Saturday, November 25, 2006

I Feel Powerless & that's no snow-job

Wednesday, the snow line on the mountains has dropped considerably over the last few days. This picture taken from the front deck, shows the snow line and the highway grade. It was nice of this coastguard patrol boat to pass by for the photo-op. There is snow in the forecast next week and temperatures as low as -9c. This means I'll be stacking firewood in the carport to avoid trips to the woodshed!
With more power interruptions scheduled for the same time period as the snow, we'll be heating the house with the wood stove for most of the day. Rumour is that the power cable replacement is going well and may be ahead of schedule. The cable scow and dive boat have been criss-crossing Baynes Sound for the past few days, pulling up old cable and laying the new ones. The scheduled power interruptions have been exactly as we were advised... right down to the minute, (although I did have a loaf of banana bread in the oven for one of them). By the end of next week we should be all done with the power interruptions. The picture (right) shows the scow with a large crew, I counted at least twelve workers, (not including the other vessels).
Thursday, while walking the pooch, the Quinitsa was doing an emergency drill which involved lowering an inflatable overboard and driving it around for some time before being hosted back on board. This picture shows the inflatable being hoisted out of the water.

SNOW, (and more power failures planned and unplanned) have plagued the island. Our version of "the big dump" of snow blessed us with about 14 inches of the white stuff. This post is finally being uploaded on Tuesday Nov. 28 as there just hasn't been any reliable power. If it wasn't failed cables, it was a wind storm or fallen trees weighted down with heavy snow. On Sunday, we hunkered down and kept the wood-stove stoked and endured an eighteen hour power failure... Around dinnertime, just as we were considering what to cook on the "Old Green", our Coleman stove, our neighbour called and invited us over for dinner, as well as a couple of other neighbours... (he has a gas stove)... how neighborly !!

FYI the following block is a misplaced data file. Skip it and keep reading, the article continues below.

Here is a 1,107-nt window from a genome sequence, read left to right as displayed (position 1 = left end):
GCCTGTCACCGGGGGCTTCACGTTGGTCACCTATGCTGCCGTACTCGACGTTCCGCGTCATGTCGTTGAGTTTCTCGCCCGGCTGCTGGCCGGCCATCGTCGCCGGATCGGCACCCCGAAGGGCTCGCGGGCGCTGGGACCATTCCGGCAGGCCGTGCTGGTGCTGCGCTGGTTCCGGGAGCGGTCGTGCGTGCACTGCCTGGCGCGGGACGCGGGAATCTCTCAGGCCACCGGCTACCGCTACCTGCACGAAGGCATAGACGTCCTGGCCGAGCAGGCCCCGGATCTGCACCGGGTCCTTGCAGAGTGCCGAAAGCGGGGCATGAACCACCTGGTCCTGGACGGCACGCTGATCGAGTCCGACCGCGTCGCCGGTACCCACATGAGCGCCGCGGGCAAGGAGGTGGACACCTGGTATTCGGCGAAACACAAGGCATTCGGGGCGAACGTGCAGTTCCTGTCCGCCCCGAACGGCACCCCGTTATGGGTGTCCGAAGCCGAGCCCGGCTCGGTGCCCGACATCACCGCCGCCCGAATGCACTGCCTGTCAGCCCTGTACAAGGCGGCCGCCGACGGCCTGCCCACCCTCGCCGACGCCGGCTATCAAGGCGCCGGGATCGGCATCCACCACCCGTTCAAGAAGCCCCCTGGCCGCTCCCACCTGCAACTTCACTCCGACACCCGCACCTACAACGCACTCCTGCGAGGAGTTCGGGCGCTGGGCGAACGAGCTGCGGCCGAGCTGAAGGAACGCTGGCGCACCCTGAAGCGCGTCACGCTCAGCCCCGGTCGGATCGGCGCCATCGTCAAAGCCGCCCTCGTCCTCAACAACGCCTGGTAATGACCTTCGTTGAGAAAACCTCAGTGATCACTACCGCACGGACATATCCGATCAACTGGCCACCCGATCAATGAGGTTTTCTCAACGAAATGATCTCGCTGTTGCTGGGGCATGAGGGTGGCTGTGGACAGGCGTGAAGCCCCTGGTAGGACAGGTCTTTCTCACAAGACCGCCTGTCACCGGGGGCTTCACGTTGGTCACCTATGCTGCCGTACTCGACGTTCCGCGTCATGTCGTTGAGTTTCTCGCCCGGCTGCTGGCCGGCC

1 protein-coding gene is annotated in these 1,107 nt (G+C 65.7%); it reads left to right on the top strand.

The snowy landscape here is simply breathtaking. A young lady we encountered while walking yesterday summed it up, as she said "I feel like I'm in a postcard". The picture on the left is our country road.
As schools were closed on Monday, Ashley and her friend Stephanie made use of the driveway, which beacame a bobsled run. The snow removal here is as good as anywhere. A grader makes a couple of passes each day and the town center and ferry hill are kept bare. The side roads? Well, it's best to own a 4X4.
All in all, it's been an eventfull week and it's been nice not to have to worry about going anywhere if we don't want to. The pantry and wine cellar are well stocked, and a trail has been blazed to the woodshed.

Monday, November 20, 2006

Thar She Blows (again)

More high winds, 70-90KPH, buffeted the Island on Sunday. This time it hit the island square on the coast facing Baynes Sound. This was all well and good until tree branches began bouncing off the front of the house. The glass deck survived, and I think (and hope) this was an unusual occurrence. The roads and yards are full of tree branches and debris and there was lots of evidence of trees that had fallen across some of the roads. As most here own a chainsaw, these are handled quickly... frankly, I'm not sure who would do it if the residents couldn't. All the camping gear, like Coleman stoves and lanterns are being kept close at hand. Some power cable work that was done early last week, apparently didn't take as we have been forewarned that there will be power interruptions over the next week or so. The rains have been torrential at times and our little stream and piddly waterfall have taken on a new look. (see photo) The ferry is currently supplying its own power for the ramp, and even this was on the fritz Monday morning, causing a sailing delay and long lineups.